In this episode we talk about the interaction of the Human Genome Project with the concept of race and try to explain why this rapidly switched from debunking the biological nature of race to reinforcing the biological nature of race. As an example of how things went wrong, we talk about the “warrior gene” and super predators. Here are some links that go with this episode:
In this side B, cut from the last episode, we talk about 20th and 21st century discussions of Morton’s work focusing on the critique by Stephen Jay Gould. As you can hear, we have continuing confusion about this, just as many folks less well versed in the study of race.
Here are some of the relevant citations and links:
In this episode we go back into the 19th century to talk about the dispute between scientists who thought that all humans came from the same origin (monogenists) and those who were convinced that each race had a separate origin (polygenists). The latter group appear to still have an influence on racial attitudes in the U.S. pushing notions of difference rather than similarity between the races. We see this today especially in ideas about race and athleticism. We focus on Samuel George Morton, Josiah Clark Nott, George Gliddon, and Louis Agassiz.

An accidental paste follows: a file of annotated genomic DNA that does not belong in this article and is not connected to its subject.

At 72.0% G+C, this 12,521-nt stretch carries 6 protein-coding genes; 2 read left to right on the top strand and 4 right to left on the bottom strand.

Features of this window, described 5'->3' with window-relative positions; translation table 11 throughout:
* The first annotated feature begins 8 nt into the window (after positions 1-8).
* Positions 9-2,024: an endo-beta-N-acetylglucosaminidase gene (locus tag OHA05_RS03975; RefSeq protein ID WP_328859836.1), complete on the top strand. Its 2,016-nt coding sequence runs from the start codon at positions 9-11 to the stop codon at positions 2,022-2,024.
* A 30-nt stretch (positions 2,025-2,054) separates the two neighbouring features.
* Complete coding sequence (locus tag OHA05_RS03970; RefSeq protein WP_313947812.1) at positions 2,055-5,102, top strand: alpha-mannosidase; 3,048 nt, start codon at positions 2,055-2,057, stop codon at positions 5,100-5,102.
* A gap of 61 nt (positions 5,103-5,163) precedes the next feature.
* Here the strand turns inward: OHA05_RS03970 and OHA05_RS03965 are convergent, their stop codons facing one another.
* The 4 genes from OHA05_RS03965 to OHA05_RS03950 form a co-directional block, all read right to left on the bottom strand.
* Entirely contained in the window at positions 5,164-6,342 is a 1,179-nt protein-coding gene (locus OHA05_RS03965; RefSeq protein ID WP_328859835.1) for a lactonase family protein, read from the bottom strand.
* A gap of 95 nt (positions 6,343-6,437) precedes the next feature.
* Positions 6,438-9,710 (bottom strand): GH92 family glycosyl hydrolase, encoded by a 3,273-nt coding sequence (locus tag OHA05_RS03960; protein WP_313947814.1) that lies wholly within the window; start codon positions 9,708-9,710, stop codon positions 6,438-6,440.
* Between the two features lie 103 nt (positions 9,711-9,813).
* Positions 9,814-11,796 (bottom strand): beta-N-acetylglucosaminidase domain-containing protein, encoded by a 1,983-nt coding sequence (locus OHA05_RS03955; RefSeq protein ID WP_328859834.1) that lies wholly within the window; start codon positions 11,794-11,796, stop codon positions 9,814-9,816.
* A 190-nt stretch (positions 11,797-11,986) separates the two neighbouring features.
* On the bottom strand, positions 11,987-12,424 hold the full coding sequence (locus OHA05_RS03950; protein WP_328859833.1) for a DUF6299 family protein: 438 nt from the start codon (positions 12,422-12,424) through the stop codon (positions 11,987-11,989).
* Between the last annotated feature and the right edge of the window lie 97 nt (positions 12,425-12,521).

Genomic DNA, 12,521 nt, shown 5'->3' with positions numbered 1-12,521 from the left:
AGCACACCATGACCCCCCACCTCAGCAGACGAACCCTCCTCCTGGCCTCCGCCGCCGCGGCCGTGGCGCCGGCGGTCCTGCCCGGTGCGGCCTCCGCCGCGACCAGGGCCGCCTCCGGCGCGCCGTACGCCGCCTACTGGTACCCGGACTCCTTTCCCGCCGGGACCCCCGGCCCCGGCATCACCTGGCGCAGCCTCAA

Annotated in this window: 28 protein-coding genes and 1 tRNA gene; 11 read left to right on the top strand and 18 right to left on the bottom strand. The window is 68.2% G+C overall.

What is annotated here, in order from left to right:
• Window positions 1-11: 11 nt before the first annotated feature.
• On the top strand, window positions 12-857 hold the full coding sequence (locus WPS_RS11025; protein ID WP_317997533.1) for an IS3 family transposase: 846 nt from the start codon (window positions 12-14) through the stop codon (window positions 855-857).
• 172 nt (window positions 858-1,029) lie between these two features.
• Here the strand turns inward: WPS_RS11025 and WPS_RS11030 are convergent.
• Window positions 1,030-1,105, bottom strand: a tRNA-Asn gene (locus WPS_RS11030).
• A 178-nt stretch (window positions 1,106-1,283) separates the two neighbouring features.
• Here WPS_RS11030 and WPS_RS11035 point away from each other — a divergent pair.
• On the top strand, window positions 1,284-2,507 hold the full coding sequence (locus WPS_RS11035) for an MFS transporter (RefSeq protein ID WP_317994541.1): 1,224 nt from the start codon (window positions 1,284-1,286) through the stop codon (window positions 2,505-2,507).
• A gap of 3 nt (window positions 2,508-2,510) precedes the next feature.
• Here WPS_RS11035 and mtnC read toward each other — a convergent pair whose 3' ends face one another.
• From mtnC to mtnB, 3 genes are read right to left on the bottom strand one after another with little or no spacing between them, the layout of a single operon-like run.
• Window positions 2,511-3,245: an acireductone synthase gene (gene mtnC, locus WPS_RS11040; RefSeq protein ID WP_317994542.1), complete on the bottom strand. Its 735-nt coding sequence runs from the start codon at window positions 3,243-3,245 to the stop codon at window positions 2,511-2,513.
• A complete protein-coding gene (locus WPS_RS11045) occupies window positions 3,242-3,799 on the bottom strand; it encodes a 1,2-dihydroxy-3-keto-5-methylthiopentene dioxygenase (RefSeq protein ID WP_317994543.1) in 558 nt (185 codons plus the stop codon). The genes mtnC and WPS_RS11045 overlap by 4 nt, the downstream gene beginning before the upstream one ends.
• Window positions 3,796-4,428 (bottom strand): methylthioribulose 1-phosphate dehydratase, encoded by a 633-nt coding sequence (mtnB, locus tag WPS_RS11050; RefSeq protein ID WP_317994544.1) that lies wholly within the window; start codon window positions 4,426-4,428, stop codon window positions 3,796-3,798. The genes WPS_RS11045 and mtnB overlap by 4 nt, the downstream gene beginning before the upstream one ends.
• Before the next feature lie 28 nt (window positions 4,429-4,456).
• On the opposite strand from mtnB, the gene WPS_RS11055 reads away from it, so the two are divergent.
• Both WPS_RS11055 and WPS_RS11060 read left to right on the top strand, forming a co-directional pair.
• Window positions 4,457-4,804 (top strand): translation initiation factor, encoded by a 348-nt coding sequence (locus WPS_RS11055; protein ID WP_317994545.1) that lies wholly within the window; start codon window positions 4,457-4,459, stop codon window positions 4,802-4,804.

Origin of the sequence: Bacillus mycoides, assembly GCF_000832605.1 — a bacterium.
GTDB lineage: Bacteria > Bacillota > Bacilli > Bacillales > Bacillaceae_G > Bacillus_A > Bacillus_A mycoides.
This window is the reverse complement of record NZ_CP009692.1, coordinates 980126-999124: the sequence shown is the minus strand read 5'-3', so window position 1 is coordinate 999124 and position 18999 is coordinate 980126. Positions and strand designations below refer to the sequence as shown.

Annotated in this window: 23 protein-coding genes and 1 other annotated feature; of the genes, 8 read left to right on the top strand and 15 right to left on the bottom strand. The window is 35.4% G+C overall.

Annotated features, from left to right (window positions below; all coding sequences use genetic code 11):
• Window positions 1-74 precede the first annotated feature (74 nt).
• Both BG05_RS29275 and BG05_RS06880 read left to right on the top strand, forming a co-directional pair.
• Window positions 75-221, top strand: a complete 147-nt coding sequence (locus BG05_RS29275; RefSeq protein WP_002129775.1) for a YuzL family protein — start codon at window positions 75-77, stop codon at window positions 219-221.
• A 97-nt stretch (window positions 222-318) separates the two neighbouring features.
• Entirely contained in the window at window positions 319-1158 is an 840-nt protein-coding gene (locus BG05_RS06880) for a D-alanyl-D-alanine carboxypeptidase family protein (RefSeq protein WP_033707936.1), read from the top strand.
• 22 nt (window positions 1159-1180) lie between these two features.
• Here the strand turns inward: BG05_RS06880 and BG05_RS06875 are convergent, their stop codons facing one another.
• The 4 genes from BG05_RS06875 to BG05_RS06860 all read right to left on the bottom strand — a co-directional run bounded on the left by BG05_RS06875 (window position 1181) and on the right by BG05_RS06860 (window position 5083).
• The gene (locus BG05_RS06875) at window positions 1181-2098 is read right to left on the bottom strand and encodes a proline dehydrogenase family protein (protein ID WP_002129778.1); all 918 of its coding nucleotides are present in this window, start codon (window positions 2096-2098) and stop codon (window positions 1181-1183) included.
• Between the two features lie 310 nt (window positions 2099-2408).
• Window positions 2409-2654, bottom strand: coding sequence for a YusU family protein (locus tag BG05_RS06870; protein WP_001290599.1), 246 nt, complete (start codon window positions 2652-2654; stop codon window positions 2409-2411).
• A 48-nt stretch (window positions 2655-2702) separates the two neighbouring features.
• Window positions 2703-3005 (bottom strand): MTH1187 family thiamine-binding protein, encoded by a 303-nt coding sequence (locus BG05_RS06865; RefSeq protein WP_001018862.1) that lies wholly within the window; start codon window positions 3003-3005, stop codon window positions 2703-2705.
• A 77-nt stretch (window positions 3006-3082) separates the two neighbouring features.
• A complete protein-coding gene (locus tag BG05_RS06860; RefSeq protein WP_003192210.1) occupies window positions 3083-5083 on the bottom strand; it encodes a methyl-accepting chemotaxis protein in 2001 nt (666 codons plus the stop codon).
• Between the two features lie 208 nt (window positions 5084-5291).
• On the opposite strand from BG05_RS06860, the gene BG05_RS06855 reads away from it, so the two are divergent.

Here are some links that expand on this episode:
We attempt to set the background for the scientific consensus that grew in the 1960s and 70s that race is a cultural construction, not a biological fact. Since anthropology is the discipline most intimately entwined with race and biological anthropology is the part of the discipline that has the greatest history with race, this discusses some of the key players in driving the cultural consensus and some opposing it. There was a memorable moment at a meeting in 1966 when Paul Baker, physical anthropologist and mentor to Jim Bindon, was presenting a paper about using race as research tool and Margaret Mead, cultural anthropologist, was pounding her "house post" and shouting disagreement which is used to illustrate some of the confusion about race at the time. Definitions of race by Jonathan Marks and Audrey Smedley are featured.
Anthropology PhD, Tina Thomas, tells a her story of how the absence of white privilege impacted her life and how she engages with race.